I was curious about what Luke and Jesse thought about South Osborne and what made their little pocket of the city so special. Luke points out that the culinary scene in the area is fast growing, saying, “A lot of places are less than 5 years old.” They both agree that the street has a younger vibe than the city in general and that it’s not that things are very different in Osborne’s culinary scene, per se, but rather that the people and places are young. As Jesse said, the area has “got a lot of new blood.”
3. The Chanterelles At Tabula Rasa
Opening a restaurant during the pandemic certainly isn’t for the faint of heart, but that’s exactly what the team at Tabula Rasa did. The process wasn’t without its moments of anxiety, but the buzz since it opened in August 2021 has made it worthwhile.
This small-plates joint features Spanish and Mediterranean cuisine and a superb wine list. Chef Matt Edmond told me he was heavily influenced by a food and wine–themed trip to Spain he took while still in culinary school, but that doesn’t mean he isn’t an ardent fan of Winnipeg’s local ingredients. When I asked about some of his favorite local items, he enthused, “The berries are phenomenal!” and added that local honey is another standout. And those old garden standbys, tomatoes and cucumbers, inspire him again and again, adding: “Those two ingredients can go so far and do so many things”.
During my early September visit, timing was on my side because it was chanterelle season. I savored squash blossoms stuffed with goat cheese as well as a beet salad that was delicately flavored with orange zest, but it was the chanterelles in an herb emulsion that bowled me over. They were so silky, they tasted like butter!
4. Quick Eats
My experiences at BMC Market, Oxbow, and Tabula Rasa represent just a small portion of the terrific food you’ll find along South Osborn Street. Other neighborhood favorites include Little Sisters. This inclusive, socially minded coffee shop roasts its own beans and even makes its own vanilla syrup. I know for a fact that the team at Oxbow loves serving up Little Sisters’ beans, as Luke was heading there to pick some up just after my visit! The neighborhood spirit is strong here — Oxbow also sources the caramel for their seasonal salted caramel latte from nearby Vera Pizza. (Vera’s Neapolitan-style pizzas are the stuff of legend!)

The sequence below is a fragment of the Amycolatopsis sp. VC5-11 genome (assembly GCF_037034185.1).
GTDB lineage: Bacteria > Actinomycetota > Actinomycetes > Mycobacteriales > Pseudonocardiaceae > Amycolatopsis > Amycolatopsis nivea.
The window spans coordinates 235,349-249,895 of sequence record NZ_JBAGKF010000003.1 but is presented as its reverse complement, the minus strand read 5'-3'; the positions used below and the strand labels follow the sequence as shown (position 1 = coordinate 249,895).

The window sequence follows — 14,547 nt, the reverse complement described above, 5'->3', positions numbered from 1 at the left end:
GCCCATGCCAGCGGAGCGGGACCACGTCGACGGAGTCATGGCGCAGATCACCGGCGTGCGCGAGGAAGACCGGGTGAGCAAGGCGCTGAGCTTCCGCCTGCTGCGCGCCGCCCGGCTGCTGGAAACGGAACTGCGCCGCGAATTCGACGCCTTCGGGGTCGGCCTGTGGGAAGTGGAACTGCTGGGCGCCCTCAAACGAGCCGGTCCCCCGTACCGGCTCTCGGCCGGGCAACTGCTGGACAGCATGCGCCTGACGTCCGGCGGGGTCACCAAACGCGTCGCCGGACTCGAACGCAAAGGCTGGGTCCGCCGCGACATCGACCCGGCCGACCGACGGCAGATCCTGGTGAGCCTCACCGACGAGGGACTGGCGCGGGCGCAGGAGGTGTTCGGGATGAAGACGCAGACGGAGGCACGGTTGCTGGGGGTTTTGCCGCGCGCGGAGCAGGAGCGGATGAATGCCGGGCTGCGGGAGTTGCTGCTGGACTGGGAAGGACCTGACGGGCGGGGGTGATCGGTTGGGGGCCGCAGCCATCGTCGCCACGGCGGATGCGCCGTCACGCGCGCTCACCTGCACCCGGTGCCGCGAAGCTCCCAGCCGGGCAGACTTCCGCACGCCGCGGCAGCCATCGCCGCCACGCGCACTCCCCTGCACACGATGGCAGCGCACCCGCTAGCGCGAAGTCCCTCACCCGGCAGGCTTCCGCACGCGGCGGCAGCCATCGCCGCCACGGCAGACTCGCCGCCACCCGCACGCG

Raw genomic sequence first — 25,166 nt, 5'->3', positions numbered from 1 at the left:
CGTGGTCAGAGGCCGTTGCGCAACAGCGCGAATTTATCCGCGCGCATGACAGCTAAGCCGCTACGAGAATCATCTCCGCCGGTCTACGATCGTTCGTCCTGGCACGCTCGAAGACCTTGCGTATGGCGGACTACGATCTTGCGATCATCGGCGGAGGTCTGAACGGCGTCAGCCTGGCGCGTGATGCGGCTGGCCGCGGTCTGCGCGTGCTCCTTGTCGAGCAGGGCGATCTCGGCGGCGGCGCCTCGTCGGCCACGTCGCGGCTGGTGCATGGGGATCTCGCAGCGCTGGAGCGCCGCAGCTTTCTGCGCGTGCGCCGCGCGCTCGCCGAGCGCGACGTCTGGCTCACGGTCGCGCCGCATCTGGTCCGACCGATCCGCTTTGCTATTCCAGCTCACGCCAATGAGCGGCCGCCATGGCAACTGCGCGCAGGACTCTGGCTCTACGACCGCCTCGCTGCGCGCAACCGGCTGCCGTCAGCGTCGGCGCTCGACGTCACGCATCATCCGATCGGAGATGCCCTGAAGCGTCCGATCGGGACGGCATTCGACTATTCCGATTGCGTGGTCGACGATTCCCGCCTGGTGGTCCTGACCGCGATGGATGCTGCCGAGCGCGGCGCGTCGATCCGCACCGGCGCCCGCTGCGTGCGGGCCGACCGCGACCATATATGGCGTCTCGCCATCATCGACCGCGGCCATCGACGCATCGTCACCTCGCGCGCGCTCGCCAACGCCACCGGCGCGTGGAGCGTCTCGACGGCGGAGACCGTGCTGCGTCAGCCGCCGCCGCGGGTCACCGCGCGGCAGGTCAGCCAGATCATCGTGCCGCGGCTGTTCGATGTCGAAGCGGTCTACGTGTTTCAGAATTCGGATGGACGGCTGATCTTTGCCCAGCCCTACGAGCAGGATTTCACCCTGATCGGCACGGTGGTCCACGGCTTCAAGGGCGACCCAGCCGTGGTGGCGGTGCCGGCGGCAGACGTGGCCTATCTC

Those looking for something a bit different will love Park Alleys. This five-pin bowling alley serves up nachos, wings, burgers, wraps, and pizza.
5. Osborne Street
As a bookworm, Osborne Street is a go-to destination for me in Winnipeg. Both Nerman’s Books & Collectibles and Burton Lysecki Used Books are always on my radar. They’re excellent places to search for rare early editions and more modern affordable reads. Another top spot to have on your radar is Game Knight, which sells board games, role-playing games, miniatures, and more
Foodies will appreciate Black Market Provisions, which is home to wonderful gourmet food products that would inspire any budding chef, and the Zen Chocolate Bakery is a cozy little spot to pick up a gift for someone special (and it smells amazing!)
In the middle of all the Osborne Street action is Park Theatre, a live music and event venue. The building once held an independent movie theater, established in 1914. It was in business for 73 years before shutting down, and the property became vacant for a spell. Now it’s home to concerts, dance parties, movie nights, drag shows, comedy events, and more.
Editor’s Note: As Vanessa has written before, Winnipeg at large is a go-to destination for book lovers.
How To Get There
Winnipeg is the capital city of Manitoba. There are easy air connections to most major Canadian cities as well as several in the United States (including Los Angeles, as Winnipeg has its own booming film industry).
For those keen on driving, Winnipeg is less than 4 hours north of Fargo, North Dakota. Train enthusiasts will be happy to know that Winnipeg is linked to major Canadian cities like Toronto and Vancouver by rail.
When To Visit
Winnipeg is a year-round destination. The city’s winters are notoriously tough, but locals make the most of the conditions, and culinary events take place in all weather.
Whatever you do, don’t make the mistake of thinking that just because February is frigid, Winnipeg must be cold all the time. During my early September visit, the temperature was just shy of 100 degrees Fahrenheit!